As most of my regular readers will know I’m very poorly read when it comes to poetry. Lots of reasons for this but even more excuses. Anyway a few times my friend Dave King has mentioned his fondness for the poetry of Seamus Heaney amongst others and so I thought I would give him a try. And, as I could only name one poem by him (even though I’d never read it), I thought I would start there. The only other thing about him I’d actually read was an essay talking about his Bog Poems when I was researching Milligan and Murphy:
Death of a Naturalist
All the year the flax-dam festered in the heart
Of the townland; green and heavy headed
Flax had rotted there, weighted down by huge sods.
Daily it sweltered in the punishing sun.
Bubbles gargled delicately, bluebottles
Wove a strong gauze of sound around the smell.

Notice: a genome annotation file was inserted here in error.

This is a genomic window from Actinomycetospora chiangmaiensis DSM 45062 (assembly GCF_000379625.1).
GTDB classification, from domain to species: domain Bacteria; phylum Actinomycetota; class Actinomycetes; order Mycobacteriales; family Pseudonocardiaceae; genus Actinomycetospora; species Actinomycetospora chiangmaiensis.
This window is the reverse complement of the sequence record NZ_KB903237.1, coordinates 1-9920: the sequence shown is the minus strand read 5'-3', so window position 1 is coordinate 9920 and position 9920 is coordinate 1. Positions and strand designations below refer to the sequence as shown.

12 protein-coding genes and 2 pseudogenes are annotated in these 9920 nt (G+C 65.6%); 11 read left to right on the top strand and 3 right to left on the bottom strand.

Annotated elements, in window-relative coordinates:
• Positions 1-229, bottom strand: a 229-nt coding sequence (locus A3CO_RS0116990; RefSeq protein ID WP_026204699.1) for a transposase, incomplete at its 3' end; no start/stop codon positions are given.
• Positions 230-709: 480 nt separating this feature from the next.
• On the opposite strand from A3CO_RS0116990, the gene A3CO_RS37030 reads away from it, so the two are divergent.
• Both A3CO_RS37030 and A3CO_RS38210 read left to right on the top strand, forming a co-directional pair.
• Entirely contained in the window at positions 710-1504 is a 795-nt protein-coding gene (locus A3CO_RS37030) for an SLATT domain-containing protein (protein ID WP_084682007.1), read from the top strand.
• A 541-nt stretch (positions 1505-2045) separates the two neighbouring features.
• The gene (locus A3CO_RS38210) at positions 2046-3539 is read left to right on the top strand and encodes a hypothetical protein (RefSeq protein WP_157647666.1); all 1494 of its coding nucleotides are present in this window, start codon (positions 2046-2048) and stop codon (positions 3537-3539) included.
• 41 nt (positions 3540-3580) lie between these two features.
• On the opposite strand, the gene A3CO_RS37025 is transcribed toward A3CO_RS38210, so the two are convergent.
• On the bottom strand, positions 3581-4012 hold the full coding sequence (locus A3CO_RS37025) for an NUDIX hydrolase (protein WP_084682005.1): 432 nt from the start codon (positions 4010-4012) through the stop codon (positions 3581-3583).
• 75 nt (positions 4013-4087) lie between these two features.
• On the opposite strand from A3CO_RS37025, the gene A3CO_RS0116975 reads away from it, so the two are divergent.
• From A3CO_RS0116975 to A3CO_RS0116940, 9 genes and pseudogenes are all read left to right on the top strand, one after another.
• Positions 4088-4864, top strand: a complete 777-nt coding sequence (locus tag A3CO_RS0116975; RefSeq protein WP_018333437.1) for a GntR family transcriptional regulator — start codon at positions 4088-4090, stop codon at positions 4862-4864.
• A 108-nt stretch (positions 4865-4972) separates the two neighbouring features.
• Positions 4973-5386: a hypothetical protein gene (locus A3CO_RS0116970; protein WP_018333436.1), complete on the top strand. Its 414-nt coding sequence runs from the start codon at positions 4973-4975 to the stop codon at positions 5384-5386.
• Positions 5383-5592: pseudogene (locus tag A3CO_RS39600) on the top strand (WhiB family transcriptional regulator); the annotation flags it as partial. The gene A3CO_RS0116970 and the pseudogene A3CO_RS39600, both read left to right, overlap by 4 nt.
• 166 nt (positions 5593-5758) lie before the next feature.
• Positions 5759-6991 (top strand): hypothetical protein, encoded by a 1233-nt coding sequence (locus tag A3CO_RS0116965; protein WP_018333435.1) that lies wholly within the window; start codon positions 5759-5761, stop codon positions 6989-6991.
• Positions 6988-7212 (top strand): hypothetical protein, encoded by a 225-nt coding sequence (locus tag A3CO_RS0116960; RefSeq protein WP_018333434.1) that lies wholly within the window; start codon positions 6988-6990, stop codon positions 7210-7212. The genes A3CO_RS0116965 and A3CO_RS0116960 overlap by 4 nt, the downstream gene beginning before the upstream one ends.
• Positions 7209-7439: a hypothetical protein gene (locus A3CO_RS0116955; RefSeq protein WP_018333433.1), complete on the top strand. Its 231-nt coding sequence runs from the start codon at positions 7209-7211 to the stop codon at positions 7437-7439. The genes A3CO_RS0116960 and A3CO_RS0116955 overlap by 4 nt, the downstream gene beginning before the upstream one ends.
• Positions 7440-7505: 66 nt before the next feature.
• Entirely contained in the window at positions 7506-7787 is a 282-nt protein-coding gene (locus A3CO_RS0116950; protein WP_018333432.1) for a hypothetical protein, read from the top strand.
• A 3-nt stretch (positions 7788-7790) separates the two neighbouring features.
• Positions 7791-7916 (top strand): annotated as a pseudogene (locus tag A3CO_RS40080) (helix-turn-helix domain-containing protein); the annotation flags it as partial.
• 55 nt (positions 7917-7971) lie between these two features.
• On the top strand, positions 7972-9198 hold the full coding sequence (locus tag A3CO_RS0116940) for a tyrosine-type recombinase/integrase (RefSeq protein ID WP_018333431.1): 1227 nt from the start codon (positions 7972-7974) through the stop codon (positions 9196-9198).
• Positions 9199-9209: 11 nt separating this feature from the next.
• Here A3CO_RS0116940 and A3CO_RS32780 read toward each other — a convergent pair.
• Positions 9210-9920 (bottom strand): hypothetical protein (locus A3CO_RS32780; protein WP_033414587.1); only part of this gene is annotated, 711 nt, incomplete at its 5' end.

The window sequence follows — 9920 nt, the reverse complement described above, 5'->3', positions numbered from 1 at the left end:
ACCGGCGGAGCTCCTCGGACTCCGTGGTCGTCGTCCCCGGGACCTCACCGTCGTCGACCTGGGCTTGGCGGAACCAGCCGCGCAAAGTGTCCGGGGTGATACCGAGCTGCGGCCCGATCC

There were dragon-flies, spotted butterflies,
But best of all was the warm thick slobber
Of frogspawn that grew like clotted water
In the shade of the banks. Here, every spring
I would fill jampots full of the jellied
Specks to range on the window-sills at home,
On shelves at school, and wait and watch until
The fattening dots burst into nimble-
Swimming tadpoles. Miss Walls would tell us how
The daddy frog was called a bull frog
And how he croaked and how the mammy frog
Laid hundreds of little eggs and this was
Frogspawn. You could tell the weather by frogs too
For they were yellow in the sun and brown
Then one hot day when fields were rank
With cowdung in the grass the angry frogs
Invaded the flax-dam; I ducked through hedges
To a coarse croaking that I had not heard
Before. The air was thick with a bass chorus.
Right down the dam gross-bellied frogs were cocked